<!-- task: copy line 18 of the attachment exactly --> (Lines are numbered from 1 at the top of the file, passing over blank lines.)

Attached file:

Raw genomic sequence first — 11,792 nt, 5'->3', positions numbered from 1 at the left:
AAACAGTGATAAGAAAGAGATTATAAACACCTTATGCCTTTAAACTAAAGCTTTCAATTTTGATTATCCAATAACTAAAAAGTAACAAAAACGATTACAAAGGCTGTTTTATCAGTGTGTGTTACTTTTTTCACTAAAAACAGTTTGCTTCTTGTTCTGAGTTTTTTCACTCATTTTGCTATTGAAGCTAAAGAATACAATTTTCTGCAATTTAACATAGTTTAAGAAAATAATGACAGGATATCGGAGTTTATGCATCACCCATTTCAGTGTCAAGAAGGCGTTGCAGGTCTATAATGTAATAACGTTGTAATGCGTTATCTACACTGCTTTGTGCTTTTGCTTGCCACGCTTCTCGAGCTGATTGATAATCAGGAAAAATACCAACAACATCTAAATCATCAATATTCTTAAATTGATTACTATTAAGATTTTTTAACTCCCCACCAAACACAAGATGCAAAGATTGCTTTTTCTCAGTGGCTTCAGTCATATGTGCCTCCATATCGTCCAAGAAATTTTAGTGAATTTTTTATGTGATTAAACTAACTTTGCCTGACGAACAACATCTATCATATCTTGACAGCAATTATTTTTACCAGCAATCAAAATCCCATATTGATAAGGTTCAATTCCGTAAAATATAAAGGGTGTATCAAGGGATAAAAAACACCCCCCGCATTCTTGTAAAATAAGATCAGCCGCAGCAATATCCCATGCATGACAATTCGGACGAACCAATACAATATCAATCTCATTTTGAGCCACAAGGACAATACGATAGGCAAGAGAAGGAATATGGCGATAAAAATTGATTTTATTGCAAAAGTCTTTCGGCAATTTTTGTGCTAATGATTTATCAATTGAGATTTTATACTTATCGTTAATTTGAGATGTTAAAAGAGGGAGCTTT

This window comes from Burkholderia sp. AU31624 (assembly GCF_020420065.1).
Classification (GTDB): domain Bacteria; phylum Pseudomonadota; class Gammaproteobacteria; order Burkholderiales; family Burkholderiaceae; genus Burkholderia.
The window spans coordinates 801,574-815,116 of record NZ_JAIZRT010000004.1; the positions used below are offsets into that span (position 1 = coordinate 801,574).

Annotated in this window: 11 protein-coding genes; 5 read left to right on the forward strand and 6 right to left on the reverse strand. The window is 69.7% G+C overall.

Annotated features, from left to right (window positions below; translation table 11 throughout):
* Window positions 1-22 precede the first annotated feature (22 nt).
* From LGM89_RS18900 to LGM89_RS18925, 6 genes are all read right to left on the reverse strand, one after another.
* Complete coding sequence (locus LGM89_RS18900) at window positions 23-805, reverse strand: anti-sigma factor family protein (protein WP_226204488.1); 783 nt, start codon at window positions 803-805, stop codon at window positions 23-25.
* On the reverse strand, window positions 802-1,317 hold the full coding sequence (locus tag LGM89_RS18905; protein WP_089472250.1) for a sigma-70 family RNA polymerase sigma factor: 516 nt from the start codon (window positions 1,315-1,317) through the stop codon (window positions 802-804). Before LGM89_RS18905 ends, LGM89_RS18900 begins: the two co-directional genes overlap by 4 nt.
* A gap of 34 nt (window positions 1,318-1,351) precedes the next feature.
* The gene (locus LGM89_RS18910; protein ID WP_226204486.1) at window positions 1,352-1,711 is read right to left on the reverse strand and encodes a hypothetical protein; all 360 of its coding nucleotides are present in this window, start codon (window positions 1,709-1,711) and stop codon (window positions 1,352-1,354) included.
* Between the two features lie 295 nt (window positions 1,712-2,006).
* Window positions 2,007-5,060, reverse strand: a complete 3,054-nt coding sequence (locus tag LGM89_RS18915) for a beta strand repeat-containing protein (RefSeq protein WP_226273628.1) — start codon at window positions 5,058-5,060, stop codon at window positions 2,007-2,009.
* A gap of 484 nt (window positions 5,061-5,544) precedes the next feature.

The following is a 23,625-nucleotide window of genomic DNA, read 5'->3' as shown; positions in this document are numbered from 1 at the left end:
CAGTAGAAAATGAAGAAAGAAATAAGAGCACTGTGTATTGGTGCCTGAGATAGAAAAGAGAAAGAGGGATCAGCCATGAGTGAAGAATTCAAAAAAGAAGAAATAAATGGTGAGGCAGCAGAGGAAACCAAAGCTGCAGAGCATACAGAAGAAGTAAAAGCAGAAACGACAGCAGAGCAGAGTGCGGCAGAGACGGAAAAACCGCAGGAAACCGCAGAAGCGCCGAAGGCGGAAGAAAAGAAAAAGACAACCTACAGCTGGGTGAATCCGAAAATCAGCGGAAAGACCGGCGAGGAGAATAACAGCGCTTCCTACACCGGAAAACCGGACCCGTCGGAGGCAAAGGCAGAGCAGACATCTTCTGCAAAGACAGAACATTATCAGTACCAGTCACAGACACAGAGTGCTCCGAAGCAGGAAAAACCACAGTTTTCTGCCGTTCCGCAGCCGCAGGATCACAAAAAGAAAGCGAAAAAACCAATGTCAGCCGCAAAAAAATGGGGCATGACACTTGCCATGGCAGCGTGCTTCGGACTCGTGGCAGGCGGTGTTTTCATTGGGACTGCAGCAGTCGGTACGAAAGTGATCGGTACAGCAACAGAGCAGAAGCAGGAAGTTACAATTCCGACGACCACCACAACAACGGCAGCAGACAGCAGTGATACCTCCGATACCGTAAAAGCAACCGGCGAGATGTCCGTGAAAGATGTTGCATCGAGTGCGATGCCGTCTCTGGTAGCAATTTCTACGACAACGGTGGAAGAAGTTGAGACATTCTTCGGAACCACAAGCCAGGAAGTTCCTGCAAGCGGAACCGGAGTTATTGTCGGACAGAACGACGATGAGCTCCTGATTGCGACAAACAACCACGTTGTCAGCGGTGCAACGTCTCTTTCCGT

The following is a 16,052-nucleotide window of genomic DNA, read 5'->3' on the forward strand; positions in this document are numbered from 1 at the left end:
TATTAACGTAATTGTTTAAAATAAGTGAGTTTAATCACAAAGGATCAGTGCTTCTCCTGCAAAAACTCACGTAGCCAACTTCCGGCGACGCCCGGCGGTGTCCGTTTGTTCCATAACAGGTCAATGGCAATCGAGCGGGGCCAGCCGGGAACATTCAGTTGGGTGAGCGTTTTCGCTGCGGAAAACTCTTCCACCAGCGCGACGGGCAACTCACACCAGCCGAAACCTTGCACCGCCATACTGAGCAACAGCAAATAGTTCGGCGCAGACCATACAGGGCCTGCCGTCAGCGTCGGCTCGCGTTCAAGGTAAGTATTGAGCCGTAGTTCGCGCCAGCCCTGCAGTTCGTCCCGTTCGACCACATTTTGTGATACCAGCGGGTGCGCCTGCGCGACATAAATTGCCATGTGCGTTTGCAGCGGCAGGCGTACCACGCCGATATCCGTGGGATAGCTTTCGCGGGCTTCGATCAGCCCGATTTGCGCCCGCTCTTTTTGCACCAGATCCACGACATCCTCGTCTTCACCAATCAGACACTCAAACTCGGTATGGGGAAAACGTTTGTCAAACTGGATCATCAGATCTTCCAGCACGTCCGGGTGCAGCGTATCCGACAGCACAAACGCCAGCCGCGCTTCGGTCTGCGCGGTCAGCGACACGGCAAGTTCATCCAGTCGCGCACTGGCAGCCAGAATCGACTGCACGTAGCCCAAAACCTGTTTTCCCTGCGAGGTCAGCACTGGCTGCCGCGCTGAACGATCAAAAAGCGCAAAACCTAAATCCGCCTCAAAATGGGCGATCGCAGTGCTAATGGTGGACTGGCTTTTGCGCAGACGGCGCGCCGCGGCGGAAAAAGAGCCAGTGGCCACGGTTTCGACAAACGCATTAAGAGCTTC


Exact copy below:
CAGTAGAAAATGAAGAAAGAAATAAGAGCACTGTGTATTGGTGCCTGAGATAGAAAAGAGAAAGAGGGATCAGCCATGAGTGAAGAATTCAAAAAAGAAGAAATAAATGGTGAGGCAGCAGAGGAAACCAAAGCTGCAGAGCATACAGAAGAAGTAAAAGCAGAAACGACAGCAGAGCAGAGTGCGGCAGAGACGGAAAAACCGCAGGAAACCGCAGAAGCGCCGAAGGCGGAAGAAAAGAAAAAGACAACCTACAGCTGGGTGAATCCGAAAATCAGCGGAAAGACCGGCGAGGAGAATAACAGCGCTTCCTACACCGGAAAACCGGACCCGTCGGAGGCAAAGGCAGAGCAGACATCTTCTGCAAAGACAGAACATTATCAGTACCAGTCACAGACACAGAGTGCTCCGAAGCAGGAAAAACCACAGTTTTCTGCCGTTCCGCAGCCGCAGGATCACAAAAAGAAAGCGAAAAAACCAATGTCAGCCGCAAAAAAATGGGGCATGACACTTGCCATGGCAGCGTGCTTCGGACTCGTGGCAGGCGGTGTTTTCATTGGGACTGCAGCAGTCGGTACGAAAGTGATCGGTACAGCAACAGAGCAGAAGCAGGAAGTTACAATTCCGACGACCACCACAACAACGGCAGCAGACAGCAGTGATACCTCCGATACCGTAAAAGCAACCGGCGAGATGTCCGTGAAAGATGTTGCATCGAGTGCGATGCCGTCTCTGGTAGCAATTTCTACGACAACGGTGGAAGAAGTTGAGACATTCTTCGGAACCACAAGCCAGGAAGTTCCTGCAAGCGGAACCGGAGTTATTGTCGGACAGAACGACGATGAGCTCCTGATTGCGACAAACAACCACGTTGTCAGCGGTGCAACGTCTCTTTCCGT